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The Biography of Imam An-Nawawi

BY: IDP Research Division

PUBLISHER: Islamic Digital Publishing

Copyright © - 2018 All rights reserved.

No part of this e-book may be used or reproduced in any manner whatsoever without prior consent from the Publisher.

Table of Contents


Islam in the Seventh Century of the Hijrah

An-Nawawi's Birth and Upbringing

His Pursuit of Knowledge

His Austerity

An-Nawawi Never Married

His Beliefs and Creed ('Aqeedah)

His Taweel

Conclusions About his Beliefs

His School of Fiqh

His Writings

His Students

His Bravery and Sacrifice for the Sake of Allah

An-Nawawi, the Ruler and the Masses

An-Nawawi, the Ruler and the Scholars

An-Nawawi and Other Scholars

An-Nawawi and the Masses

His Death



It is important for Muslims to take the time to learn about the lives of the pious predecessors. The great scholars and pious individuals of the past can be great examples for the living. Their behavior and actions can have a great effect upon the hearts. Their examples demonstrate that in every age, there were pious Muslims who followed the way of the Prophet (S) and his noble Companions, without compromise and without giving into the desires of this world. They demonstrate to the Muslims of today that the guidance of the Qur'an and Hadeeth was sufficient for them to lead their lives in manners pleasing to Allah, although they did not sit with and learn directly from the Prophet (S) or even his close Companions.

Today, Muslims face many of the same problems, temptations and difficulties that these pious predecessors faced. The pious predecessors read and intensely studied the Qur'an and Hadeeth to attain guidance for their lives. They applied the Qur'an and Sunnah in their lives under various circumstances. What they derived from the Divine Guidance should be considered a light for all of those who come after them who face circumstances similar to theirs. There are many aspects of An-Nawawi's life, in particular, that may set an example for those living today.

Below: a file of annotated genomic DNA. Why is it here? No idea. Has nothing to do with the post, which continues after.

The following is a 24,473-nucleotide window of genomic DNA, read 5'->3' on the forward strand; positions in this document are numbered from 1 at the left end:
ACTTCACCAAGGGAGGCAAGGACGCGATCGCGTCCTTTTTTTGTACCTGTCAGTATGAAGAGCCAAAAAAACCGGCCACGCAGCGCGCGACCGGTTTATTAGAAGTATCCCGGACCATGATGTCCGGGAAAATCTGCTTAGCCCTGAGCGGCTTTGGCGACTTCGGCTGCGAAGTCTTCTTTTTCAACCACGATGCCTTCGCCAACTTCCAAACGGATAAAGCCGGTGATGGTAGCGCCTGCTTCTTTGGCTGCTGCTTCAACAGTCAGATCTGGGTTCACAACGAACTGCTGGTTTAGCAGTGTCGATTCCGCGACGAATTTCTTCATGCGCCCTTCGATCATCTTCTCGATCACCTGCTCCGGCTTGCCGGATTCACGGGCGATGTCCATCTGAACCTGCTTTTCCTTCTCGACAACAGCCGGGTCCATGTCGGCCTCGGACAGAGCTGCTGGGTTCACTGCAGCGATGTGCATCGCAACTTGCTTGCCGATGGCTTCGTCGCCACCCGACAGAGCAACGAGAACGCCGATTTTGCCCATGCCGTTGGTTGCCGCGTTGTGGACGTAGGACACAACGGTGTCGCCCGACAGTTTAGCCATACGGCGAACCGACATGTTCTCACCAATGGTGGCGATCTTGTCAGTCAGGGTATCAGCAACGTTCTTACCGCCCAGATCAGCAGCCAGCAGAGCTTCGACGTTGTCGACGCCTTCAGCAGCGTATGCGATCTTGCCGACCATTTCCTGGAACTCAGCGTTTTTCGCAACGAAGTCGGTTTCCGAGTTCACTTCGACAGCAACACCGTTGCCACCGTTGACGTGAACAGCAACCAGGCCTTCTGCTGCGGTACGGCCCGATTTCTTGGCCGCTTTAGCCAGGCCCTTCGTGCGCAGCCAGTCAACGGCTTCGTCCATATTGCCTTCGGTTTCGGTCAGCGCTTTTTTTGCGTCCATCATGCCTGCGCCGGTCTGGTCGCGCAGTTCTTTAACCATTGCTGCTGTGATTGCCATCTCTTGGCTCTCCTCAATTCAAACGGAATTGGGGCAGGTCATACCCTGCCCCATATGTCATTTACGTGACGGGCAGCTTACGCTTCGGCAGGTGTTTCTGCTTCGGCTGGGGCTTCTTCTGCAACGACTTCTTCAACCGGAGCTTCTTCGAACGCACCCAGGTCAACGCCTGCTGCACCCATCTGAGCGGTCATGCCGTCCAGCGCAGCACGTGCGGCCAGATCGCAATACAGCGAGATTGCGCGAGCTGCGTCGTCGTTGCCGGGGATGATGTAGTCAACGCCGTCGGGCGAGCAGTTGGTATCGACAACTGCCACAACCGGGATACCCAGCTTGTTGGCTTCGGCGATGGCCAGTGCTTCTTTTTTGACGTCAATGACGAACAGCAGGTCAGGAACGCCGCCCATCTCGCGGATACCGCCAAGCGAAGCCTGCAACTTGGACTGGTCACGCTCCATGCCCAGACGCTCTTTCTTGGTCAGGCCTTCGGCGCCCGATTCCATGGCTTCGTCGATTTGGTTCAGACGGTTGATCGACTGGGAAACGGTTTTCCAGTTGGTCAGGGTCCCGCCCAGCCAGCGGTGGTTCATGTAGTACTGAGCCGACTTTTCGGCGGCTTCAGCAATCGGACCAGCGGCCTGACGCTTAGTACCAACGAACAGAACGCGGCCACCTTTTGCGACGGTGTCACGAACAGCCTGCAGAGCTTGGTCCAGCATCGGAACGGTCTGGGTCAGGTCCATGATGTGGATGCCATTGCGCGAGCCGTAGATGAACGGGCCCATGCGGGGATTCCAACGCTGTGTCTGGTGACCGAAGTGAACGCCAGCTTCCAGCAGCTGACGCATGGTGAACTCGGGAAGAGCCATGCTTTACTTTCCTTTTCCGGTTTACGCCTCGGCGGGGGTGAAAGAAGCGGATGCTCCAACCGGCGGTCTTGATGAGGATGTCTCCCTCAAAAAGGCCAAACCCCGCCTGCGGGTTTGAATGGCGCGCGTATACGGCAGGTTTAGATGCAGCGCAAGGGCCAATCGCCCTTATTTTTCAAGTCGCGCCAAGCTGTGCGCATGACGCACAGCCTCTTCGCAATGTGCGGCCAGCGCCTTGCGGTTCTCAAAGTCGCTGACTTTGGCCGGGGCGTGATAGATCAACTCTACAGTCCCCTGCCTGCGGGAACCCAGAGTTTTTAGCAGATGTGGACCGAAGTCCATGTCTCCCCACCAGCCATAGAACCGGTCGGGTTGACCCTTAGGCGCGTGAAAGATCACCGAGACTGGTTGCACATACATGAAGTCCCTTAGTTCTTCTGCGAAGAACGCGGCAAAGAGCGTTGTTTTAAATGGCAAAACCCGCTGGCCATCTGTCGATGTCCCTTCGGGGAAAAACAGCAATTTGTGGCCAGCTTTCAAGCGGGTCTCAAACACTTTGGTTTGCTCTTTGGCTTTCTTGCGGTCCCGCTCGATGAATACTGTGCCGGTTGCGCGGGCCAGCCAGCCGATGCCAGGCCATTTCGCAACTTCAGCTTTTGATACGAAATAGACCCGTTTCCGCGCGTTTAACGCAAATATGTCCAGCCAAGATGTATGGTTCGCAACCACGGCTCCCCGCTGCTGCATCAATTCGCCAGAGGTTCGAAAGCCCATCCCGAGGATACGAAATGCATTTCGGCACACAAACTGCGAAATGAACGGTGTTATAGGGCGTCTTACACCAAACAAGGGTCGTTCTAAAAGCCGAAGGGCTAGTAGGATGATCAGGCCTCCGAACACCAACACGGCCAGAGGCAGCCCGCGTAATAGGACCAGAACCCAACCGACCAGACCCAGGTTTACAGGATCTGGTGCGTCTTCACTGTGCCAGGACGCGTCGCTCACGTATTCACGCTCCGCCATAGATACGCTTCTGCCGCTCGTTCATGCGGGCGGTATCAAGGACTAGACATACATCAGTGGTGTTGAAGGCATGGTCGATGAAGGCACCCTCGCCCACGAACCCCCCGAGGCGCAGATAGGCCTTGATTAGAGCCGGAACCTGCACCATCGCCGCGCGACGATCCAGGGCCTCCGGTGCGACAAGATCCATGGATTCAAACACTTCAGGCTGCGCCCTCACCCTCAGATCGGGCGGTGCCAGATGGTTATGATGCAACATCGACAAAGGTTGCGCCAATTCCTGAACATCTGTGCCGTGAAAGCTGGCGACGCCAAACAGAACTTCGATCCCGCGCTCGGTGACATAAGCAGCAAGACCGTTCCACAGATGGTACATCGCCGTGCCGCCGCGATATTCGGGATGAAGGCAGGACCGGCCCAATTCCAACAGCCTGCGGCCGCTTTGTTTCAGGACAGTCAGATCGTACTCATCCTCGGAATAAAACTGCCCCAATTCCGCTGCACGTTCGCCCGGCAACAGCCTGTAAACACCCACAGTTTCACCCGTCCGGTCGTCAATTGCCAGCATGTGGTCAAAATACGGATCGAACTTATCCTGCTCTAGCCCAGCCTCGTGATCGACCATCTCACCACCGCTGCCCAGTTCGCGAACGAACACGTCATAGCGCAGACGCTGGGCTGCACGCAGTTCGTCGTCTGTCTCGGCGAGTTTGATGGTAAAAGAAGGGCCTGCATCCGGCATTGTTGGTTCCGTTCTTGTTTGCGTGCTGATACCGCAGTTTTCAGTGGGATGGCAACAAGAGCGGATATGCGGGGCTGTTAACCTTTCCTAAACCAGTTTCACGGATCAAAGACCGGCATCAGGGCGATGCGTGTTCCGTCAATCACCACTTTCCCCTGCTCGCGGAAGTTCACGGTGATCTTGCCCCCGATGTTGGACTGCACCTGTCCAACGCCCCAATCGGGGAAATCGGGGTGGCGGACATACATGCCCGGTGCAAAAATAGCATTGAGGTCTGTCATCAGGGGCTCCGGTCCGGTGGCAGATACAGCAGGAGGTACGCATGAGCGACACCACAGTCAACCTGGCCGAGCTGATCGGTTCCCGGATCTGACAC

In his introduction to his Master's Thesis on An-Nawawi, Ahmad al-Haddaad echoed these views when he stated, "The third reason (for writing about An-Nawawi) was to bring to the forefront the life of this extraordinary man who lived in a later time. It is hoped that this biography will bring to us and the coming generation great benefits with respect to seriousness and striving for knowledge, with respect to asceticism and fearing Allah, and with respect to bravery in publicly speaking the truth. The lives of the pious have the greatest effect on those who hear about them. Allah has certainly spoken the truth when He said, "And all that We relate to you (O Muhammad) of the news of the messengers (is) in order that We may thereby make your heart strong and firm." (Hud/120)

The goal here is to be brief. Therefore, only some aspects of his life will be highlighted.

Islam in the Seventh Century of the Hijrah

The Seventh Century of Islam was a very turbulent time, especially for the area of Sham ("Greater Syria"). It was during this Century that the Mongols invaded from the East and the Crusaders controlled part of the Muslim lands from the West. In the year 656 AH, the Mongols invaded and conquered Baghdad, the capital of the Abbasids. In 658, however, under the reign of al-Mudhafar Qutuz ibn Abdullah and military leadership of al-Dhaahir Baibars, the Muslims handed the Mongols a stunning defeat at Ain Jaloot. Also, in 679, when the Mongols again tried to conquer Aleppo, they were defeated. From that time onwards, Muslim forces continued to battle and make headway against the Mongols. Similarly, the Crusaders were defeated and removed from Sham in the year 691 .

By the grace and mercy of Allah, these turbulent times did not mean the end of lslamic studies for the inhabitants of that area. In fact, when Noor al-Deen Zanki (d. 569) entered Sham he found that the light of learning had been extinguished. Therefore, he made a concerted effort to encourage the people of that area to renew their studies of Islam. In the process, he opened many schools for the study of Islam. In fact, he opened the first Dar al-Hadeeth in Damascus, Aleppo and elsewhere. This same spirit of spreading knowledge and establishing educational institutions was carried on by those who ruled after Noor al-Deen Zanki, especially Saif al-Deen Qalaawoon (d. 689). Therefore, one does not find a shortage of scholars and learning even during that turbulent century of lslamic history.

An-Nawawi's Birth and Upbringing

Muhiy al-Deen' Abu Zakariya Yahya ibn Sharaf al-Hizaami An-Nawawi was born in 631 A.H. (123 3 C.E.) in the village of Nawa, south of Damascus, Syria. Coming from Nawa, he is given the descriptive name An-Nawawi, which is also sometimes written al-Nawaawi.